On November 5th, Penn State Wilkes-Barre kicked off a yearlong celebration of the campus' Centennial Anniversary at the F.M. Kirby Center.
One of the oldest campuses in the Penn State system, Penn State Wilkes-Barre began its 100 years in the Wyoming Valley in the fall of 1916. After being contacted by the Greater Wilkes-Barre Chamber of Commerce and the newly established Wilkes-Barre Rotary Club, Penn State began to hold evening classes at Coughlin High School. Proposed as an engineering center that provided education to meet the needs of the local anthracite mining, the response from the local community was overwhelming and classes began with 150 students. From Coughlin, Penn State Wilkes-Barre moved into a semi-permanent space at the Guthrie Building which now houses InterMetro. The campus remained there until the mid-1960s when the current location in Lehman was donated by the Robinson family.
As part of the kick off celebration, Chancellor Charles Davis presented three replica Lion Shrines to representatives of the Greater Wilkes-Barre Chamber, Wilkes-Barre Rotary, and Wilkes-Barre Area School District.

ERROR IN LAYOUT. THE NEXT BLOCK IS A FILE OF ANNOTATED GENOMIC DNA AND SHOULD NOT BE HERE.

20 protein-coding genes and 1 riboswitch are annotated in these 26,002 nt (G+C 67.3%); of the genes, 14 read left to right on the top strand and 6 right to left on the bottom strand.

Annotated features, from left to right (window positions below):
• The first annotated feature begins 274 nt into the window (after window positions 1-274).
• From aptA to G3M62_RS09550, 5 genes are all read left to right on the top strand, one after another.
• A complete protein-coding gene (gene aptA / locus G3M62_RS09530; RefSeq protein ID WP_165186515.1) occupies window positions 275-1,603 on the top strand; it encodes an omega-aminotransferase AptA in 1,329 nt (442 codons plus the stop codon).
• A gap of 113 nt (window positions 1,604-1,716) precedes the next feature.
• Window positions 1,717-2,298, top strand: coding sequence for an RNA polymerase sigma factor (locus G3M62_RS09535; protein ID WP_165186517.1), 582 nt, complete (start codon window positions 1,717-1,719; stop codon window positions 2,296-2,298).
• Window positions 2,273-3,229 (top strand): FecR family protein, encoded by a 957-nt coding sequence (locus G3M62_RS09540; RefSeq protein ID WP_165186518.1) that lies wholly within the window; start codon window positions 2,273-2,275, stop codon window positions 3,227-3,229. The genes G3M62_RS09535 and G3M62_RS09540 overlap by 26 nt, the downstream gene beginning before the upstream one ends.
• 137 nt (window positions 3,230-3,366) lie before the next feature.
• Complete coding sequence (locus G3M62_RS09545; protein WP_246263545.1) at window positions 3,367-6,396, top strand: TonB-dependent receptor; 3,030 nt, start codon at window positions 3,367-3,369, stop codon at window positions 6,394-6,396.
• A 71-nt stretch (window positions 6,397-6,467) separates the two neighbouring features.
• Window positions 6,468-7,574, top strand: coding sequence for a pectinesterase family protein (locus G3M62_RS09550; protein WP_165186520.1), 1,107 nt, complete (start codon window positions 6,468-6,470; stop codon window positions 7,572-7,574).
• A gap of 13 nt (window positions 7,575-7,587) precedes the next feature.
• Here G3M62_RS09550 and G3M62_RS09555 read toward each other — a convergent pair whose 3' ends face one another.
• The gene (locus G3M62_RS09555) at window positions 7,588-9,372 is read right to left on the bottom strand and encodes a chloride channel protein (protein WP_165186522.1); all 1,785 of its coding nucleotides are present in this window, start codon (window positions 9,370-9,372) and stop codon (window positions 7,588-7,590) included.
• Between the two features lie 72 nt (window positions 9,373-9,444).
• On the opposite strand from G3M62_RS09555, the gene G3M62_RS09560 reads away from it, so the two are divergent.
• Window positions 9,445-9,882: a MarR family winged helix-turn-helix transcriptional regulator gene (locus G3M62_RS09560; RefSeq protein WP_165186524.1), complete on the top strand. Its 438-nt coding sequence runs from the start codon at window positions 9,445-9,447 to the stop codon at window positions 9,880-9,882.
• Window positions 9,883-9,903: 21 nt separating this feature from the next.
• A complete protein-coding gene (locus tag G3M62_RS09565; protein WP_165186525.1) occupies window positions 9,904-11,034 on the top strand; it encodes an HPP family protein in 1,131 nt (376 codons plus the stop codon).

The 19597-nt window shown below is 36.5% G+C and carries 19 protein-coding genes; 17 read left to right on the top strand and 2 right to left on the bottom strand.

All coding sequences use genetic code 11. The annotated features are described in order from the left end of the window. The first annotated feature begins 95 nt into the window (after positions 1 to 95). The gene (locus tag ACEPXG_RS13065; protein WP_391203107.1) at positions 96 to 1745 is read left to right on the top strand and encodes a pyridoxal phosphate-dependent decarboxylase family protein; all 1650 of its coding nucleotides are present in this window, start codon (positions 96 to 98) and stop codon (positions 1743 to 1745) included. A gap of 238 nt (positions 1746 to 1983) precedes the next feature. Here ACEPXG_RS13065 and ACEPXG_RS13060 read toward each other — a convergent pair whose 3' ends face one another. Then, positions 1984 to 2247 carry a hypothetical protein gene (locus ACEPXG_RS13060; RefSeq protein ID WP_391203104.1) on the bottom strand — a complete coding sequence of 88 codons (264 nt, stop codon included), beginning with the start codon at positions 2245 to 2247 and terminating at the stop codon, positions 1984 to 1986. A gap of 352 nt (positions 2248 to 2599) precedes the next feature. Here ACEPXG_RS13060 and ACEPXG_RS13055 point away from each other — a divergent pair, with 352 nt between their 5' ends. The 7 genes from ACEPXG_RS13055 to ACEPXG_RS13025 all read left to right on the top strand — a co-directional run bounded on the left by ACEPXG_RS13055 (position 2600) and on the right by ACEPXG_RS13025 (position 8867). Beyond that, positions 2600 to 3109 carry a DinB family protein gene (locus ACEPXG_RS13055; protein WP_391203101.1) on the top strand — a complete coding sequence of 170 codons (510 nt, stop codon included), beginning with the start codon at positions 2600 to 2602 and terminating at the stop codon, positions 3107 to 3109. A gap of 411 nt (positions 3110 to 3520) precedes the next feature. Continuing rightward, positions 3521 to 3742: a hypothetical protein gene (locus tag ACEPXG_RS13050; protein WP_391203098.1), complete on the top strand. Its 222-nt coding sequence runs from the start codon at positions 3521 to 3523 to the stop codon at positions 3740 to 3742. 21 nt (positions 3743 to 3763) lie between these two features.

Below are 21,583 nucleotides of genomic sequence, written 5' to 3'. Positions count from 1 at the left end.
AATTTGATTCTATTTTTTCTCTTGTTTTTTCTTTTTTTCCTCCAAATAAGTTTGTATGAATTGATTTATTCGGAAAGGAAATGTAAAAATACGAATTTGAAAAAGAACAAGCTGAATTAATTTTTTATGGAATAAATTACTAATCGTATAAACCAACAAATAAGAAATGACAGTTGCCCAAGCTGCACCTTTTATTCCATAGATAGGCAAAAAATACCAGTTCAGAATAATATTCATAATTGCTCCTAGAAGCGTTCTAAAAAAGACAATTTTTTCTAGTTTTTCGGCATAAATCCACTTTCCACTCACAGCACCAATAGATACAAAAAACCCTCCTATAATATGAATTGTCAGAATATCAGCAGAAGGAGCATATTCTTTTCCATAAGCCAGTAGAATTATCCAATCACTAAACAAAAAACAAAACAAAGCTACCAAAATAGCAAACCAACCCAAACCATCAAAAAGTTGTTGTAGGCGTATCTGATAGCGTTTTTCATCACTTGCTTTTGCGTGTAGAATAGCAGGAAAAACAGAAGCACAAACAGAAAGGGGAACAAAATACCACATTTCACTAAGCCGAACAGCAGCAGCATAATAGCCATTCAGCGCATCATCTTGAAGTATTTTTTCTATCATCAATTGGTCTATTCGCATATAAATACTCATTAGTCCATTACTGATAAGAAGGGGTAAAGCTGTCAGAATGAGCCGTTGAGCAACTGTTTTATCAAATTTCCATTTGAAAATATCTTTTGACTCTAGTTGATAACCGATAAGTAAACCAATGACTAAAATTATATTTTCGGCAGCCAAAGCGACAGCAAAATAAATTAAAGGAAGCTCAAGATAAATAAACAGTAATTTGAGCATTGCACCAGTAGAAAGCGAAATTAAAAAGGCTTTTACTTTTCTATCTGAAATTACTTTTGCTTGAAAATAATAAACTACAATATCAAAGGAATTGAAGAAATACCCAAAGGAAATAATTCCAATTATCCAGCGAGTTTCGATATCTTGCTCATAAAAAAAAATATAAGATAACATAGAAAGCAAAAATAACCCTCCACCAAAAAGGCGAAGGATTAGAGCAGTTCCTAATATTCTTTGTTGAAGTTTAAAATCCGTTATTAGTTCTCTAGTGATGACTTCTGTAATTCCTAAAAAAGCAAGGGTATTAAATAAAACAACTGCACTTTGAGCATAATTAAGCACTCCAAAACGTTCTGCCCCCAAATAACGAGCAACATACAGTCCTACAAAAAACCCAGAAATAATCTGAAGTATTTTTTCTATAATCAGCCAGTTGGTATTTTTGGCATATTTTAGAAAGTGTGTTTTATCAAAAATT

"We are presenting the iconic and revered symbol of the university, The Nittany Lion, as a token of our appreciation for the role each of these organizations played in helping to establish Penn State Wilkes-Barre," explained Davis. "We are lucky enough to be able to continue to support positive, thriving relationships with each of these organizations 100 years later."
Accepting the Lion Shrines were Greater Wilkes-Barre Chamber of Commerce CEO and President Wico van Genderen, Wilkes-Barre Rotary President Robert Lawrence, and Coughlin High School Principal Patrick Patte.
As part of the evening's celebration, Senator Lisa Baker presented a Senate Citation on behalf of herself and Senator John Yudichak. The campus also received citations from Governor Tom Wolf and Senator Robert Casey.
In addition to the community kick off, Penn State Wilkes-Barre also held a campus kick off where students, faculty, and staff were encouraged to donate items to the Centennial Time Capsule to be buried in the Spring of 2016. Celebrations will continue through 2016 with events planned such as the Penn State University Board of Trustees annual meeting and a closing Gala.